Last night on the back of the Disney+ launch in Australia, the Gruen panel discussed the current streaming wars.
But it was the show’s own thoughts on ABC and iview that really warrant further discussion.
Todd Sampson said, “First it’s worth saying that iview should be considered a success story, maybe not as much as the other streaming providers, but roughly 2.2 million people do catch-up. It’s the largest catch-up in the country. But I think ABC, of all the networks has the biggest opportunity. But to do it, they have to reverse the model.
“I think iview is the business and TV is supplementary. Because what we do know is structurally the industry is changing. And we know that and the networks are all struggling with that. But the more important thing is behaviourally it’s changing. It’s never going back to pre-streaming time. It’s not going to happen.
“So ABC could leapfrog all of that. And if I was the ABC, I would do less content, I’d roll everything in, I get rid of the second ABC2, I’d do less content, I would do all of the content on iview.
“And I would use terrestrial television as a way of fading out.
“Content is king, it’s queen, it’s all of it (but) the content’s not good enough.”
Sampson then delved into an ongoing question facing successive ABC managements: the average age of their viewers.
“Historically, the ABC’s average viewer is 66 years old,” Sampson continued.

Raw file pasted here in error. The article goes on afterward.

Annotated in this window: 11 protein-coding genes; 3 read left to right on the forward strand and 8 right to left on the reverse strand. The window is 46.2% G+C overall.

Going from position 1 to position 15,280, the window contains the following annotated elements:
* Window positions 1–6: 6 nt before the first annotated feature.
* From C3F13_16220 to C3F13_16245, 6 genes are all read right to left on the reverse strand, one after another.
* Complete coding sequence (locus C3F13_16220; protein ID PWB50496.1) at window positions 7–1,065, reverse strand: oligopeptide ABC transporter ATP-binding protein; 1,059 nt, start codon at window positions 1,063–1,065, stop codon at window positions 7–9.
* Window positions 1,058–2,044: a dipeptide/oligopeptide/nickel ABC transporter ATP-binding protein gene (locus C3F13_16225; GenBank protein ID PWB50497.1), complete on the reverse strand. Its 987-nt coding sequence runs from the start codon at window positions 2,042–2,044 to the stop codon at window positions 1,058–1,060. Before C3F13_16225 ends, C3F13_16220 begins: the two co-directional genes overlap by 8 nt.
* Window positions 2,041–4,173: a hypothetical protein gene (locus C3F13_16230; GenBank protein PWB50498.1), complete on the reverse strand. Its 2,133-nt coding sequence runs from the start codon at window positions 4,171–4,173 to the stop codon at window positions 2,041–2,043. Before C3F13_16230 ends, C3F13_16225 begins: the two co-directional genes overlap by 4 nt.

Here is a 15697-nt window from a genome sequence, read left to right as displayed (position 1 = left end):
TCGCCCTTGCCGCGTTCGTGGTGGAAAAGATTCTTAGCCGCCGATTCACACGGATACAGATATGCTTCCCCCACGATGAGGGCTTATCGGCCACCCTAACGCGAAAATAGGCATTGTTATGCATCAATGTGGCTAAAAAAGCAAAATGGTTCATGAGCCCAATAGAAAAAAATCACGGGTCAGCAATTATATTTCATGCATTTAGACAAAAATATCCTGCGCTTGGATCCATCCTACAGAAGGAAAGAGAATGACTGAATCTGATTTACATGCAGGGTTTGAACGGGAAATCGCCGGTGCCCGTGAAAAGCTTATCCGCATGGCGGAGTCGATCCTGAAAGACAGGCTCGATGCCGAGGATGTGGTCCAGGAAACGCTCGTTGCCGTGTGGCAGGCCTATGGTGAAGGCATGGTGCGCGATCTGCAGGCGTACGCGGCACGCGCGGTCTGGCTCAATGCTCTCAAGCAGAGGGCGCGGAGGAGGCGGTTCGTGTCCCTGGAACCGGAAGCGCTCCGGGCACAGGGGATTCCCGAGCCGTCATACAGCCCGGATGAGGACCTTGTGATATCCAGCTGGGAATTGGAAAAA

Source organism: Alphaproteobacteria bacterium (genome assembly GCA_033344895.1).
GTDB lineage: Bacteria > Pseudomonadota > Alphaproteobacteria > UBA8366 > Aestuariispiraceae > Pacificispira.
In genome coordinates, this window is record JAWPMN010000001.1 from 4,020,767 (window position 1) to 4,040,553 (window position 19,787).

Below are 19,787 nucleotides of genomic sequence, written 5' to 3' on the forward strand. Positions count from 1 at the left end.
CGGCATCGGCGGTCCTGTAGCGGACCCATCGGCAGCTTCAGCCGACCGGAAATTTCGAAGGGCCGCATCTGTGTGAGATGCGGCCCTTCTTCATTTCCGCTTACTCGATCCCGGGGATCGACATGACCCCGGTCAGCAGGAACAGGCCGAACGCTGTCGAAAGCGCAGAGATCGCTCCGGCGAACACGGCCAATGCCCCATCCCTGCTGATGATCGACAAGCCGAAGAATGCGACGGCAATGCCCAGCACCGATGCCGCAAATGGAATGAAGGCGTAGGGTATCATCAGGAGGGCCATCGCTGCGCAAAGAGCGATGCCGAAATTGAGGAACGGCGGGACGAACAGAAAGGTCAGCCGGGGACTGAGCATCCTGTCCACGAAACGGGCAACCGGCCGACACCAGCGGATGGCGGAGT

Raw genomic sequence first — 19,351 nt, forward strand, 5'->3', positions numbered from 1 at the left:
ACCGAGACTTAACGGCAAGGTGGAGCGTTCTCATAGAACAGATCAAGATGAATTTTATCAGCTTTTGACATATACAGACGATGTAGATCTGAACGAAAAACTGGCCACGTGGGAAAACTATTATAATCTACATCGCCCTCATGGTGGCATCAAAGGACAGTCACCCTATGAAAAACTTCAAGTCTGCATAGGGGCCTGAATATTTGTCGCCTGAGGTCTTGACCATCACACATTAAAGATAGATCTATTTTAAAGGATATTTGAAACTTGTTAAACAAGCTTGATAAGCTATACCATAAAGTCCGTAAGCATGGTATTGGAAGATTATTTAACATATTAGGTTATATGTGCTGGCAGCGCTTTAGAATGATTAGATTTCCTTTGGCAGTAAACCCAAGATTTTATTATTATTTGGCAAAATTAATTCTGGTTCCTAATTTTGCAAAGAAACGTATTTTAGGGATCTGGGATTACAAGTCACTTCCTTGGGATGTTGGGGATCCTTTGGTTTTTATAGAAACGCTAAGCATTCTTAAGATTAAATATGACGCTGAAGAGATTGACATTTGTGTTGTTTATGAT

“And unfortunately, what’s happening is because of that, we are acting like an ad-funded network. Our target markets are defining our content. What should be happening, because we need to get a younger market…. we should be letting our content define our target market. Take chances and be brave, go younger and to the middle. And I think we could become ‘the Netflix of Australia.'”
Russel Howcroft, who is a former chair of 7-9-10-Foxtel marketing body Think TV, weighed in.
“You know what the ABC needs to do? It needs to advertise,” he suggested (cue audience mirth).
“The ABC actually does advertise. It just advertises on its own platforms. So whether it’s radio, whether it’s the TV station, and it will advertise its own content on its own platforms. So no wonder it’s just older with the audience, because they’re not getting a new audience in. The only way you can get a new audience in is to present the content to the younger audience. The only vehicle you’ve got to do that is via advertising.”
Finally One Green Bean CEO Claire Salvetti had a novel suggestion.
“So I have an idea. You can use this as a point in your advertising. You can use it to lower the demographic age of people watching,” she proposed.
“It’s a celebrity, and it’s not even a person. It’s a very important thing that you have in your portfolio….. I’m afraid it’s not you, Wil.
“It’s actually a dog called Bluey. If you are a parent and you have children, you watch Bluey. It is the most awesome show to watch with your kids. And that little dog is the most powerful animal in the world. You need to make that your celebrity and you need to go hard pushing that all around the world and then everyone will watch iview.”
“We’re the ABC. We’re the Australian Bluey Corporation,” joked Wil Anderson.